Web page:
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Monday, 23 September 2013

E Malcolm Shard, alias Eileen (Marsh) Heming.

Just one book of Eileen Heming's (née Marsh) output (see elsewhere in this blog via labels) used the pseudonym E Malcolm Shard. This is Flying For Ethiopia,1936. My copy has green boards, 216 pages and four plates drawn by the ace aeroplane illustrator Howard Leigh (1910-1942) who also worked on Biggles books and the magazine Popular Flying. Its publisher imprint was The Popular Library, a book club, an original and not a reprint. Size 71/2 by 5 inches, thickness 13/4 inches owing to its thick card paper. Green boards were certainly a first impression (the book carries no dates but this is indicated by 1936 prize bookplates in one green copy for sale); there is also an impression with orange boards, maybe later or maybe contemporaneous.The title page says 'by the author of The Secret Aeroplane and The Rajah of Gungra, both by D E Marsh and also dating from 1936, published by Harrap, suggesting a Harrap involvement with this book club. "E M Shard" (without the Malcolm) is an anagram of D E Marsh. Eileen Marsh/Heming had no experience of flying herself, apart from a couple of lessons after this book was published. These were more than she could afford as each book paid her a pittance. She undoubtedly scoured publications like Popular Flying to get ideas, such as the planes in this book. Anyone with copies of this magazine please let me know! They are too expensive to buy.

An appraisal is offered by Eric Bates, Among Her Own People, pages 128f. Bates dates the book as 1937, but one for sale was awarded as a school prize in 1936. The (2nd) Italo-Ephiopian war, which saw Haile Selassie exiled to London, was from October 1935 to May 1936. The Claytons, heroes of the book, set off by amphibian to Addis Ababa via Malta around February, father and son Pip, to rescue Pip's uncle Bob.. The gung-ho tone of the book, which offers the Italians a very bloody nose and points out the dignity of the Ethiopian defence, was almost certainly written at that point, before the Italian 'victory'. The Claytons were well off and well connected, knowing Haile Selassie personally, one brother being Consul in Ethiopia, and having an airfield attached to their mansion home. On arrival in Ethiopia, Pip spots a 'Supermarine Fighter', a prototype, which he dubs The Fighting Ethiopian as he joins the Ethiopian air force in his father's absence. He joins a group of four aeroplanes who  massacre squadrons of Italian bombers, even stealing two during a daring rescue. I won't summarise the whole plot, just say that superboy Pip is not only a superb fighter pilot, but speaks both Amharic and two Ethiopian dialects, thanks to his uncles tuition, deaf and dumb sign language, and is a natural born killer.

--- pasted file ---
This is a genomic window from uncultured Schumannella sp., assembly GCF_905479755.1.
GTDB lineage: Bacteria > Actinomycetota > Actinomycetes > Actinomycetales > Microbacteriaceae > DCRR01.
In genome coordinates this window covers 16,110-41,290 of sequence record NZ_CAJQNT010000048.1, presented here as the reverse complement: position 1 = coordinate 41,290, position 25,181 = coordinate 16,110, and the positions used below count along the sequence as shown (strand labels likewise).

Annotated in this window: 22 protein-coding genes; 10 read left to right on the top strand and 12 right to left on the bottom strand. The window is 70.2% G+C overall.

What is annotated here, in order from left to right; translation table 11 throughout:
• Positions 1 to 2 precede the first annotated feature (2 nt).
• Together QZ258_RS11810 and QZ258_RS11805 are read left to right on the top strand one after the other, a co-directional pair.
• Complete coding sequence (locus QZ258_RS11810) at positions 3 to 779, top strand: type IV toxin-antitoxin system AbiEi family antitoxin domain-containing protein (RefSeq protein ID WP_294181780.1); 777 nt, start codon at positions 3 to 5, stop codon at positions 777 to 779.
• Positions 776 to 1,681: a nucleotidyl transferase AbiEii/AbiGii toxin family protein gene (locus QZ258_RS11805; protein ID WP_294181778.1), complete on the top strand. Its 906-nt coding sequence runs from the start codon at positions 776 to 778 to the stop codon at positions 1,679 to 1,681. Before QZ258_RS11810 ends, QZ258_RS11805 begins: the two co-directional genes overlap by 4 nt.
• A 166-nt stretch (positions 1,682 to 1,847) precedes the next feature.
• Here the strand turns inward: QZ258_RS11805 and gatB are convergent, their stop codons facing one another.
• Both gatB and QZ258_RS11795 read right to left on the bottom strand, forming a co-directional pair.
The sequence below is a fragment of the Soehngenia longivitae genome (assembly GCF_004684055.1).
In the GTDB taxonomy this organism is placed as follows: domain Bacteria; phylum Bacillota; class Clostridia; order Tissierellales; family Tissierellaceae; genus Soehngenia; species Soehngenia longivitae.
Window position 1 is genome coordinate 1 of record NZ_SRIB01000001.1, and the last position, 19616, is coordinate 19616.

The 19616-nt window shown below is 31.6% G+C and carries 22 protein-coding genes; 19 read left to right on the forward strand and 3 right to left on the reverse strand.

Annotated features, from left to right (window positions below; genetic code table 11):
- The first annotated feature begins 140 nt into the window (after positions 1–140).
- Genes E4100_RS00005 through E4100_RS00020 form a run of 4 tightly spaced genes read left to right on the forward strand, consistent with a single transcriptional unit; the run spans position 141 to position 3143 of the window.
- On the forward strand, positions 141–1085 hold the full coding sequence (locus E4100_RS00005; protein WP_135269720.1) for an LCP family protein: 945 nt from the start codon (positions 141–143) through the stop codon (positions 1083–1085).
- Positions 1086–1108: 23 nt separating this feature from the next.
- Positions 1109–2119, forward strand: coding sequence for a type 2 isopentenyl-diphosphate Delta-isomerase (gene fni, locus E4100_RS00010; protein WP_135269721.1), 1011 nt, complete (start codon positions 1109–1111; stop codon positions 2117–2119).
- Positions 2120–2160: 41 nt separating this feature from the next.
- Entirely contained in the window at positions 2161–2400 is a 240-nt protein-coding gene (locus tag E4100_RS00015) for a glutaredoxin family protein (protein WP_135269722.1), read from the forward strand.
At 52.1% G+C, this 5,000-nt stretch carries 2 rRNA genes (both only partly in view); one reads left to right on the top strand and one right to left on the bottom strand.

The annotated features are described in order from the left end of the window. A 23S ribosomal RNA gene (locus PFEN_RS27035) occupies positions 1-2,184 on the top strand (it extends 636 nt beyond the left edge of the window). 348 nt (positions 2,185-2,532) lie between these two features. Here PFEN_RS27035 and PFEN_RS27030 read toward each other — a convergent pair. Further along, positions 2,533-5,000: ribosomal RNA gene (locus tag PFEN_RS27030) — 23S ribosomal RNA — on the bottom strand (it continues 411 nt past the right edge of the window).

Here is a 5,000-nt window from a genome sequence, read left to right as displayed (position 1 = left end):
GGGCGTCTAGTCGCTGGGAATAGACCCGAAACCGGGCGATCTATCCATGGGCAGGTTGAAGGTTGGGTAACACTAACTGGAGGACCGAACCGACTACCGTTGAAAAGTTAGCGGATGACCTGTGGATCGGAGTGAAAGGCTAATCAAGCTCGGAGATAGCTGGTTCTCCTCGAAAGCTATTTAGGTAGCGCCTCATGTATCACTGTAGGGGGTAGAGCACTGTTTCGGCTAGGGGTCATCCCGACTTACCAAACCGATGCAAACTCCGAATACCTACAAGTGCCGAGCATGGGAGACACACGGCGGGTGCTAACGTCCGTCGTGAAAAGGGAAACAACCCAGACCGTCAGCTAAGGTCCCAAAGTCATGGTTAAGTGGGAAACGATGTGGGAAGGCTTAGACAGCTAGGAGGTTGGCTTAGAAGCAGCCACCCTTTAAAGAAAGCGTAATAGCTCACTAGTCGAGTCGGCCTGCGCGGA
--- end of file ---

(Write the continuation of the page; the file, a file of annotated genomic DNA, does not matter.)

On matters of detail, the Saro Cloud was a sizable amphibian/ seaplane with two engines on top of the wings, retractable wheels at the side for dry landings, and wing floats for sea landings. Introduced 1930, it was used for training purposes in RAF Calshot near Southampton. It is accurately described. It is an expensive plane to be in private ownership, although four were privately operated!

The 'Supermarine Fighter' is not the Spitfire and is depicted in a plate (left, initialled by Howard Leigh) as having cantilevered "gull" wings.It is the Supermarine Type 224, designed by R J Mitchell of Spitfire fame, with cantilevered wings (picture below), ceiling 38,800 feet, maximum speed 228 mph powered by a single RR Goshawk II liquid-cooled engine, and armed with 4 Vickers machine guns. Only one flew from 1934, and was found to be disappointing losing out in 1936 to the Gloster Gladiator for RAF orders. It  ended life in 1937 as a target on a firing range. However lessons learned from its design and performance led to the development of the Spitfire in the late 1930s. Another connection: Supermarine was established by Noel Pemberton Billing in 1913: one of the pilots in this book is called 'Billings'. 

The representation of Ethiopians is curious. The 'native' is described as feckless, unreliable and without work discipline. 'Native'women (who had actually done an outstanding job and showed great common sense and fortitude, are described as of slow intelligence. However the royal family, including a boy of Pip's age, Makonnen, is depicted with great respect. In one official, Rastofarind, we can see the name Rastafari being drawn on, i.e. a follower of Haile Selassie. For the Italians, no respect is shown whatever.

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